At the core of this exhibition are recent works in the artist’s Pentimenti: Strataseries. While in residence at the KOHLER Arts/Industry Foundry Residency Program in Kohler, Wisconsin in 2018, Turner-Yamamoto began incorporating slag, a byproduct of the casting process found on the ground, into his works. He felt that the material, typically considered trash and invaluable, had an ancient presence. As the artist notes in his artist statement: “Not only does slag share certain physical characteristics with such geologically timeless objects such as earth-origin volcanic rocks and celestial-origin meteorites, even one-day-old slag fragments resonate with Etruscan, Egyptian or other archaeological slag.” Like the many minerals and fossils he has collected, when analyzed closely, he “began to see landscapes within them.”

In this series, using hand-pouring rhythm and speed, molten metal is poured to create a two-dimensional work, where slag fragments pre-embedded onto the surface fuse with the molten brass alloy to create an image, guided by a certain flow from the slag fragments. One could make the connection to Turner-Yamamoto’s past training as a fresco painter, having studied previously at the Accademia di Belle Arti in Bologna, sponsored by the Italian government, before moving to the United States. Fresco murals are created by applying pigments and painting an image directly onto a layer of wet plaster, offering a permanence and durability much favored by Renaissance muralists. Here, working with molten metal, Turner-Yamamoto is similarly able to achieve a semblance of an artist’s mark or hand on a flat surface, reminiscent of the intentional act and quick absorption of ink to rice paper or canvas. A connection can be made to the aesthetics of ink painting, where there is a particular balance and momentum, and the brushstroke is given primacy. At times the scenes appear almost like a lone pine tree, or a bunch of chrysanthemum flowers in bloom. Deliberately hung like paintings, each Strata is its own spare and evocative landscape vignette, giving voice to the experience of confronting the awesome and ever-changing nature of creation.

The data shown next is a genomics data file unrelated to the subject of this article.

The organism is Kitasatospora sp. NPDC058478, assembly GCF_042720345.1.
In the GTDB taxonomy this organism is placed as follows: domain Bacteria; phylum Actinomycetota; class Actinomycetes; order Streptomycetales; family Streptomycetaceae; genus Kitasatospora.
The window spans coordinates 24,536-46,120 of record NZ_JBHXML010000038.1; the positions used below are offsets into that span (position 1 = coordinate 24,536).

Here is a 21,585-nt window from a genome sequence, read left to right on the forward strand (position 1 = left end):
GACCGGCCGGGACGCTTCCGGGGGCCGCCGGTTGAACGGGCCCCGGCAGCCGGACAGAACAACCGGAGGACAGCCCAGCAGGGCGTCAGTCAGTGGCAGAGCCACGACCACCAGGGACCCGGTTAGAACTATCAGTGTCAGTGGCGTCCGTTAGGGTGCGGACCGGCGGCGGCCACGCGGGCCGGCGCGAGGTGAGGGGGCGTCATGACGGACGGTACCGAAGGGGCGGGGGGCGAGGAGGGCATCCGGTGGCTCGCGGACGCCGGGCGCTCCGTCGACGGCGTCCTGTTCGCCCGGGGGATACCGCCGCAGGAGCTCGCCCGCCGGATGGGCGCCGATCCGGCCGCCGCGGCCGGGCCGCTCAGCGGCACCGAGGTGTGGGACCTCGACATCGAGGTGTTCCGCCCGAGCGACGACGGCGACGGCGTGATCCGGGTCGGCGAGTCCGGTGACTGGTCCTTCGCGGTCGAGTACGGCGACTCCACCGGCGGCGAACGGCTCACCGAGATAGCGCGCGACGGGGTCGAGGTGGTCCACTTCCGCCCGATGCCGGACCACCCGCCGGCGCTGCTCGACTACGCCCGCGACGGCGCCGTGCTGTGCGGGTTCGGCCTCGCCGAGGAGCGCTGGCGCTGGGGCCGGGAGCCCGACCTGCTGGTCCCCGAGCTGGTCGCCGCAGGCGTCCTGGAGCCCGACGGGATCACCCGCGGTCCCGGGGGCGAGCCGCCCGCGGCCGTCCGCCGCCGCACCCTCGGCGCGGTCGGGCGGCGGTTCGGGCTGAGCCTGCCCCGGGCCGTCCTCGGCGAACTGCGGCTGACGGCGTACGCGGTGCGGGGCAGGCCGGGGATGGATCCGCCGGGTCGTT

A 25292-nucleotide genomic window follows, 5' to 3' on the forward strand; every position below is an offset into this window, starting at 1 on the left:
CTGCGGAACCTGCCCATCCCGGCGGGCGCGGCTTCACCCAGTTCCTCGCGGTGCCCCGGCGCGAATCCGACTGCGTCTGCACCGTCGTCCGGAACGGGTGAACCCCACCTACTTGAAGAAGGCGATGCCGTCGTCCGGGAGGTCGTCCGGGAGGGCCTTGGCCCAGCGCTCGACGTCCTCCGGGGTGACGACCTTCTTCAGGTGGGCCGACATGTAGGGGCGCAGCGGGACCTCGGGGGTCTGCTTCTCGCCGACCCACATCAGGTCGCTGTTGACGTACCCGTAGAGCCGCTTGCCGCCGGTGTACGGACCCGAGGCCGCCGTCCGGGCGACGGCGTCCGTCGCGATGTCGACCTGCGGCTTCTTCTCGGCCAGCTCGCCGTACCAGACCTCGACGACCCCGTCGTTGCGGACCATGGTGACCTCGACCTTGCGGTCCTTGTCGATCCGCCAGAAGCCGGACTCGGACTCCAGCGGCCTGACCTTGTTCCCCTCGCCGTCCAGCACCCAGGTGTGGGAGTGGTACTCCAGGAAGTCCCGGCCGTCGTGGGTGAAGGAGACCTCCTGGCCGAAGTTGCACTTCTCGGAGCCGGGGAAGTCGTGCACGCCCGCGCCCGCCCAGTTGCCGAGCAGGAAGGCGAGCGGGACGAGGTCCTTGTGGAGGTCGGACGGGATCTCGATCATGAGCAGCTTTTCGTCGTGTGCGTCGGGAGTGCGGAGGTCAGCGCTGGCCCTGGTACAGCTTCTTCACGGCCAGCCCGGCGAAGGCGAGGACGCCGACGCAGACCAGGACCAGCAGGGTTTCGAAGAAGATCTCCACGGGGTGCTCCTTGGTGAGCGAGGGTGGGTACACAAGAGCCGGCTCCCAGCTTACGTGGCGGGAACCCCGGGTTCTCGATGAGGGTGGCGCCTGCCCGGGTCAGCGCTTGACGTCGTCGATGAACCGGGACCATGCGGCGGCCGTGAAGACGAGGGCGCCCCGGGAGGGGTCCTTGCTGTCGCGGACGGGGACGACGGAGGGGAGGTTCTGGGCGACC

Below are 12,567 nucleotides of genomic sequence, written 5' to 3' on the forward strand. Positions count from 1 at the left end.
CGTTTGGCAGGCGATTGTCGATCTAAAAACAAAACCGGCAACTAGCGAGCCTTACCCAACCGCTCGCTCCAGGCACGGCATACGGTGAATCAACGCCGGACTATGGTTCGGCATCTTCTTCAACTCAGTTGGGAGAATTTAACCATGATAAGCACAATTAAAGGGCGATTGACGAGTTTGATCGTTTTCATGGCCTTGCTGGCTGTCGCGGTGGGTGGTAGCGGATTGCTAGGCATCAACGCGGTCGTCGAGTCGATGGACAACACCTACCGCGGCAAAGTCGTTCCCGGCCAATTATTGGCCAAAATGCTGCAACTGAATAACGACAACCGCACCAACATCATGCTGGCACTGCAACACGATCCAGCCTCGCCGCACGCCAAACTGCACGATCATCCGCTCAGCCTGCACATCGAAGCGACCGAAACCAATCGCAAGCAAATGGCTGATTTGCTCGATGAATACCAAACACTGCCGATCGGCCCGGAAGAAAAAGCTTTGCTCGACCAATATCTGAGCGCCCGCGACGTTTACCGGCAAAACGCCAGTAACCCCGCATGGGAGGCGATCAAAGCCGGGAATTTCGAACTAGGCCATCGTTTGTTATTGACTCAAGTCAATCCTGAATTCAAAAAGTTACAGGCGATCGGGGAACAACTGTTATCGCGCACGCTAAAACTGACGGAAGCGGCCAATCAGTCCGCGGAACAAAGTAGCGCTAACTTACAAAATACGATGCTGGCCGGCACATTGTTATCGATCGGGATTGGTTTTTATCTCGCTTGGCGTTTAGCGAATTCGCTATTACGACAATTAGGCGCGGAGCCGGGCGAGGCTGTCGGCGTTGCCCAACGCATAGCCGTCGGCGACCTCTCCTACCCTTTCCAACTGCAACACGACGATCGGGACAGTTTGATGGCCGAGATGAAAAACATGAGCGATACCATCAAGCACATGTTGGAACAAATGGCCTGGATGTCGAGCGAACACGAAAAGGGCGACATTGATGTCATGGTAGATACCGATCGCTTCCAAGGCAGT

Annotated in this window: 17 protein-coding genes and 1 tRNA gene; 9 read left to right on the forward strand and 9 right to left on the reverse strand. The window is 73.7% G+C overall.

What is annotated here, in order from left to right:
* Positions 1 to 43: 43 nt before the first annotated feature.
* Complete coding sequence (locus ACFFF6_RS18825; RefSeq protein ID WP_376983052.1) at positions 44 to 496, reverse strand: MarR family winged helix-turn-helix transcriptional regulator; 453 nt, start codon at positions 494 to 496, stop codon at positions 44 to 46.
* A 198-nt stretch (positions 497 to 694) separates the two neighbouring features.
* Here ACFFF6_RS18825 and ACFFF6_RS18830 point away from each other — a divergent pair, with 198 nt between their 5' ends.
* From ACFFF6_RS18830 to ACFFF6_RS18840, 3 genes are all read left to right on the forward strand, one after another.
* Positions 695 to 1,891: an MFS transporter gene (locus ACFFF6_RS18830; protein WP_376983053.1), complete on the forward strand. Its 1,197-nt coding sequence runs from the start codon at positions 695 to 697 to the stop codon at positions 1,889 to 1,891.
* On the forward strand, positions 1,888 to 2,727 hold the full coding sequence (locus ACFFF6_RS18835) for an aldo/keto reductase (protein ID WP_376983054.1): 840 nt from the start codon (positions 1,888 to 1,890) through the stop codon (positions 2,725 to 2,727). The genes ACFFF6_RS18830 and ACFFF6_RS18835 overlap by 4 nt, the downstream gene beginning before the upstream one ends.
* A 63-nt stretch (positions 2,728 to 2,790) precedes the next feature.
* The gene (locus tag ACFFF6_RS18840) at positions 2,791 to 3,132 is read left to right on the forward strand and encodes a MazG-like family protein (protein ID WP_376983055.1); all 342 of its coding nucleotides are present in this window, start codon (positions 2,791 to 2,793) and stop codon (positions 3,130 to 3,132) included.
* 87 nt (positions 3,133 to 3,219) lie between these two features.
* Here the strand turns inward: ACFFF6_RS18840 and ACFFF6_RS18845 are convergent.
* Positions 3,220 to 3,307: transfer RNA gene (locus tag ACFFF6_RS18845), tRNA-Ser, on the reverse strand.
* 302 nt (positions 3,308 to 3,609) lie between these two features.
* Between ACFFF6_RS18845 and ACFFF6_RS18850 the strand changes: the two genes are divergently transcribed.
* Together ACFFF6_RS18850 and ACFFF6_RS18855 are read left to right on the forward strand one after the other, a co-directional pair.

Slag fragments have also found their way into the artist’s new Irish Study canvases, which truly integrate the traditional concept of two-dimensional landscape painting with that of sculpture and ideas about time.  On the canvases, slag fragments are left on the surface and over time leave markings of their presence. Recent photography further complements this process to show blown up microscopic views of ice crystals to show another different perspective, that of the infinite landscapes that can be found within the smallest of molecules. The canvases are a nod to the more traditional western European view of painting, but juxtaposed with these other works, Turner-Yamamoto moves away from a traditional landscape and of having one fixed perspective.  Instead, he implements traces of slag to serve as a reminder of another time and place.